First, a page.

The Manufacturing Institute sponsors a network of companies and organizations committed to changing the perception of manufacturing through its Dream It Do It program, which engages students through summer camps, ambassador programs and local competitions.
The Finger Lakes Advanced Manufacturers’ Enterprise, or FAME, an initiative of the Finger Lakes Workforce Investment Board and a collaborative of public/private partnership of regional stakeholders, has made as its goal to “close the advanced manufacturing middle skills gap in the Finger Lakes region by Dec. 31, 2023.”
To do that, the organization—which includes representatives from Monroe Community College, Finger Lakes Community College, Rochester Institute of Technology, Genesee Community College and others—suggests a significant investment in marketing collateral to promote manufacturing as a career option, as well as creating a full-time advanced manufacturing navigator position to serve as a dedicated resource focused exclusively on the segment.
FAME also recommends organizing a yearly manufacturing design competition between teams of high school and middle school students that can be leveraged “to galvanize the community around manufacturing as a career,” the group wrote in its strategic sector plan last year.
Many area manufacturers have taken it upon themselves to visit high schools and BOCES facilities to draw interest and attention to the industry. Some offer tours and other events at their businesses to encourage students to consider careers in the field.
For Manufacturing Day, NYMAT Machine Tool Corp. in Perinton hosted more than 120 students and a number of BOCES educators to show kids the various avenues available in the manufacturing industry.
“Manufacturing as a general term doesn’t mean that you go and learn how to run a machine and you stand there for the rest of your life and make parts,” said Jim McGaffin, sales manager for the Haas Factory Outlet division of the firm. “We showed them how you can get into programs that teach you a really in-depth skill like mold-making or tool-and-die. We showed them how to get into maintenance and service technician work. We showed them how to get into computer aided design and programming as an avenue of employment.”
While high school students are able to participate in a number of manufacturing-related courses through BOCES, various other training opportunities exist. YAMTEP Inc., or the Young Adult Manufacturing Training Employment Program, is a local not-for-profit organization that provides manufacturing skills and training services to young adults looking to enter the workforce.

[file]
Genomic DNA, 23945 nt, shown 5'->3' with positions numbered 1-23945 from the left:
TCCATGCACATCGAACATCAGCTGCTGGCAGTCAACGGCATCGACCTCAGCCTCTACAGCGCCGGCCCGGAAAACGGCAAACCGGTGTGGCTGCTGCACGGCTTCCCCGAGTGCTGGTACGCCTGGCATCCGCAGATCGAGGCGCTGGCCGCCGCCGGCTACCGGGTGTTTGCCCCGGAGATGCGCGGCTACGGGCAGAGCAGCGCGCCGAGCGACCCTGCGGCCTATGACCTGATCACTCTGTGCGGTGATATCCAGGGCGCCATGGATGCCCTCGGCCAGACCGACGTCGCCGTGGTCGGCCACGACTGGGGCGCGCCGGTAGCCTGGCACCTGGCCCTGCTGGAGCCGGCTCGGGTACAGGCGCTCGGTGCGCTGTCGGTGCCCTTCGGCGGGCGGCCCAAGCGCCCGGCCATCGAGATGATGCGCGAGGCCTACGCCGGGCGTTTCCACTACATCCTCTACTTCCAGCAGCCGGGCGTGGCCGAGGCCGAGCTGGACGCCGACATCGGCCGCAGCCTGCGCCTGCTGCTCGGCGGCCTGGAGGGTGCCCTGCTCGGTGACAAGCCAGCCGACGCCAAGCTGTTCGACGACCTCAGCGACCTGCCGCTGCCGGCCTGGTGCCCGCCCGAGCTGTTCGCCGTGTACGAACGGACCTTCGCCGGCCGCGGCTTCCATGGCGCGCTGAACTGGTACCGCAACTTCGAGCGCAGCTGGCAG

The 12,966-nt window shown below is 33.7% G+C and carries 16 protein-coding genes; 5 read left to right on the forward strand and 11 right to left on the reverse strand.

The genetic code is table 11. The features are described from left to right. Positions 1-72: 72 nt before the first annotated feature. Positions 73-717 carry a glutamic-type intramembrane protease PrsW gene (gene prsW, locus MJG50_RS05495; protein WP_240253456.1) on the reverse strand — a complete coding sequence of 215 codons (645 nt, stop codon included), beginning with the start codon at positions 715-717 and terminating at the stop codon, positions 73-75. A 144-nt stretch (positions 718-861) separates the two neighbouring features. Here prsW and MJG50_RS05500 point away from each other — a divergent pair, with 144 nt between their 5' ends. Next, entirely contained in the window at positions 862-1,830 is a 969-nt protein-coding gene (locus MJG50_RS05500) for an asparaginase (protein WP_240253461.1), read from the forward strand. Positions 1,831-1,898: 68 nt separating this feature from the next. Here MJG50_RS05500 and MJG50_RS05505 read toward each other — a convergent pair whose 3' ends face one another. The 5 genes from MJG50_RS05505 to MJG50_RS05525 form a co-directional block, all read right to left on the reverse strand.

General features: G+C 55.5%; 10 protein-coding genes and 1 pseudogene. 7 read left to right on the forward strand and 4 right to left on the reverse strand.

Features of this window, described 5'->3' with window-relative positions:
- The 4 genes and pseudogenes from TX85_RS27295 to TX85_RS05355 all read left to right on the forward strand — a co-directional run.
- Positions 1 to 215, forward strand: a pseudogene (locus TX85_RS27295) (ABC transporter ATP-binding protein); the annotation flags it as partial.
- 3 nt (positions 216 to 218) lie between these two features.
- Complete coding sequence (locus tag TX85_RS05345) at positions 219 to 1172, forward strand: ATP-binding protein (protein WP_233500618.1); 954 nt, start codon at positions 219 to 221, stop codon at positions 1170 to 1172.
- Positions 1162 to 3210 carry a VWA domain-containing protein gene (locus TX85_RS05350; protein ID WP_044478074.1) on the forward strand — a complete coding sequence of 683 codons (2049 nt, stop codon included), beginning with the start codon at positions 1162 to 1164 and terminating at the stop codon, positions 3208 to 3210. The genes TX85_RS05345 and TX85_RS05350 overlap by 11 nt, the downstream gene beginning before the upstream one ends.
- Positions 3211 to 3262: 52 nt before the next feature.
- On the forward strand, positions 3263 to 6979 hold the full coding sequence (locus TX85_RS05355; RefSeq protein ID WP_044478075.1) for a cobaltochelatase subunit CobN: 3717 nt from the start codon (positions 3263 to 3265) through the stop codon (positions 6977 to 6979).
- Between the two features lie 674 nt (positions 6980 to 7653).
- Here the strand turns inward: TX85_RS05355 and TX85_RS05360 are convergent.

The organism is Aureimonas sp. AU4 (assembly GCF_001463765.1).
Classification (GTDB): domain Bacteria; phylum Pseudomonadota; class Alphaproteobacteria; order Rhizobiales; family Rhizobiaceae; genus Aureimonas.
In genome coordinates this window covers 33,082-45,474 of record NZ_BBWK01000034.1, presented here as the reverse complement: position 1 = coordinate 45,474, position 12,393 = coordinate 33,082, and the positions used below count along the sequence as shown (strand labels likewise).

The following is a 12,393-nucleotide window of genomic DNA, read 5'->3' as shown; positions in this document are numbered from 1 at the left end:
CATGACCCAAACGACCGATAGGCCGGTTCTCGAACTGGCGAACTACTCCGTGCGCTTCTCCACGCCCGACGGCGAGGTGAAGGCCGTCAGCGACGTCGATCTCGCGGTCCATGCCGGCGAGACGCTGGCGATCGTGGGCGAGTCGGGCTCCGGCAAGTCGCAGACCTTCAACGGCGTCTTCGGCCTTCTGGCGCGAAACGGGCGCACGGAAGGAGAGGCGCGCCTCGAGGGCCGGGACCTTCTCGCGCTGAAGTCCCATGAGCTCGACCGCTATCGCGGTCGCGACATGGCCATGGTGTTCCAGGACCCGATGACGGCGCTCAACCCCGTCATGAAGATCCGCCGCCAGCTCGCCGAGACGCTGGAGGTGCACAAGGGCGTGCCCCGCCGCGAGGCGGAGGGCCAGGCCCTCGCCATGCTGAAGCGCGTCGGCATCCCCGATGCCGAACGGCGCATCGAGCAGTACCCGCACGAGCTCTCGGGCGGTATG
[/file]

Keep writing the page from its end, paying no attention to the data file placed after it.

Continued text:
The program is designed for individuals age 19 or older who have completed the City of Rochester’s Operation Transformation Rochester Employment Readiness program. Founded in 2015 by Tyrone Reaves, owner of TruForm Manufacturing, YAMTEP has partnerships with more than 30 employers to provide gainful employment in the industry.
Workforce development also plays an important role in the manufacturing skills gap, experts say. Manufacturers are finding apprenticeships and tuition assistance helpful in closing the gap. Many of the region’s colleges and universities offer manufacturing programs.
“All of our community colleges—Monroe Community College, Finger Lakes Community College—they all have applied technology or manufacturing programs,” McGaffin noted. “The drawback is once they’ve finished that it’s barely entry level. That person isn’t going to walk out of MCC and walk in and be a skilled machinist. He still has to do a lot of training and pick up a lot of firsthand experience.”
Business leaders say that’s where on-the-job training and apprenticeships come in.
“Companies that engage with programs like internships and apprenticeships will help cultivate the next generation of skilled workers our country needs to fill the jobs of tomorrow,” the Manufacturing Institute’s Lee said.
To that end, Rochester Technology & Manufacturing Association has partnered with the Workforce Development Institute, the Manufacturers Alliance and MCC to coordinate apprenticeships between academic partners and manufacturers in the region. RTMA will serve as the intermediary, connecting manufacturers with funding from the U.S. Department of Labor’s American Apprenticeship Initiative.
In 2015, the Department of Labor awarded the United Way of Buffalo & Erie County, in partnership with the Erie County Workforce Investment Board, a nearly $3 million grant to support registered apprenticeship programs in Western New York. The program was designed to enhance existing apprenticeships and create new registered apprenticeships for high-demand occupations within the advanced manufacturing industry.
“An apprenticeship allows the company to identify an employee that has the comprehension, has the initiative and motivation to be successful in the company,” said John Troy, RTMA’s apprenticeship coordinator. “This is a way to reward the employee and also reward the company by building a very detailed skillset that directly relates to the company. As the company provides all the on-the-job training, the related instruction is primarily coming from Monroe Community College.”
RTMA also has partnered with Tooling University to provide online instruction for apprentices, Troy noted. Apprenticeships will be offered in eight or nine areas including CNC (computer numeric controlled) machinist, toolmaker, quality assurance auditor and others.